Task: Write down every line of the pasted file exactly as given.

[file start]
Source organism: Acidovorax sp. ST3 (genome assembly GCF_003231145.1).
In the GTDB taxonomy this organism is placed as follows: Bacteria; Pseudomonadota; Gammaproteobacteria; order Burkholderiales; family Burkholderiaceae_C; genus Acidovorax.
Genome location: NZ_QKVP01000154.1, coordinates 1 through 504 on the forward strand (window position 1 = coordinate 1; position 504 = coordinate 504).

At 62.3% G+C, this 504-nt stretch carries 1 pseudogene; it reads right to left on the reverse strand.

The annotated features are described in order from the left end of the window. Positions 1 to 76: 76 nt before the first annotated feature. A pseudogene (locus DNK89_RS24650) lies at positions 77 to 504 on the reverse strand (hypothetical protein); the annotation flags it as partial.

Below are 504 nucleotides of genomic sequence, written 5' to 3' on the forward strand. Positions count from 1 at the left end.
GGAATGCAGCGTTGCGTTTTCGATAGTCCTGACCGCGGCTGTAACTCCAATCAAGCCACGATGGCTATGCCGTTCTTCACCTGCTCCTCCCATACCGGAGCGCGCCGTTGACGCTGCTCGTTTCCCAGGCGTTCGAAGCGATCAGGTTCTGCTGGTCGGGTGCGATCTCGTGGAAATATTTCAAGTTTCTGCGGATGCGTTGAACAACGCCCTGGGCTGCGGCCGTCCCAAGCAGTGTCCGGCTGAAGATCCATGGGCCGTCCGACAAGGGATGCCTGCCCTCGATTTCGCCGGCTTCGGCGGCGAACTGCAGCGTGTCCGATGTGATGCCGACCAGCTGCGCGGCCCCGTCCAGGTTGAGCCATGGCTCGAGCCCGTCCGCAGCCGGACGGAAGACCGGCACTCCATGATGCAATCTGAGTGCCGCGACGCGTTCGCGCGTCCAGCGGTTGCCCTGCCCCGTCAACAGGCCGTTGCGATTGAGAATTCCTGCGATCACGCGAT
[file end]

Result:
Source organism: Acidovorax sp. ST3 (genome assembly GCF_003231145.1).
In the GTDB taxonomy this organism is placed as follows: Bacteria; Pseudomonadota; Gammaproteobacteria; order Burkholderiales; family Burkholderiaceae_C; genus Acidovorax.
Genome location: NZ_QKVP01000154.1, coordinates 1 through 504 on the forward strand (window position 1 = coordinate 1; position 504 = coordinate 504).

At 62.3% G+C, this 504-nt stretch carries 1 pseudogene; it reads right to left on the reverse strand.

The annotated features are described in order from the left end of the window. Positions 1 to 76: 76 nt before the first annotated feature. A pseudogene (locus DNK89_RS24650) lies at positions 77 to 504 on the reverse strand (hypothetical protein); the annotation flags it as partial.

Below are 504 nucleotides of genomic sequence, written 5' to 3' on the forward strand. Positions count from 1 at the left end.
GGAATGCAGCGTTGCGTTTTCGATAGTCCTGACCGCGGCTGTAACTCCAATCAAGCCACGATGGCTATGCCGTTCTTCACCTGCTCCTCCCATACCGGAGCGCGCCGTTGACGCTGCTCGTTTCCCAGGCGTTCGAAGCGATCAGGTTCTGCTGGTCGGGTGCGATCTCGTGGAAATATTTCAAGTTTCTGCGGATGCGTTGAACAACGCCCTGGGCTGCGGCCGTCCCAAGCAGTGTCCGGCTGAAGATCCATGGGCCGTCCGACAAGGGATGCCTGCCCTCGATTTCGCCGGCTTCGGCGGCGAACTGCAGCGTGTCCGATGTGATGCCGACCAGCTGCGCGGCCCCGTCCAGGTTGAGCCATGGCTCGAGCCCGTCCGCAGCCGGACGGAAGACCGGCACTCCATGATGCAATCTGAGTGCCGCGACGCGTTCGCGCGTCCAGCGGTTGCCCTGCCCCGTCAACAGGCCGTTGCGATTGAGAATTCCTGCGATCACGCGAT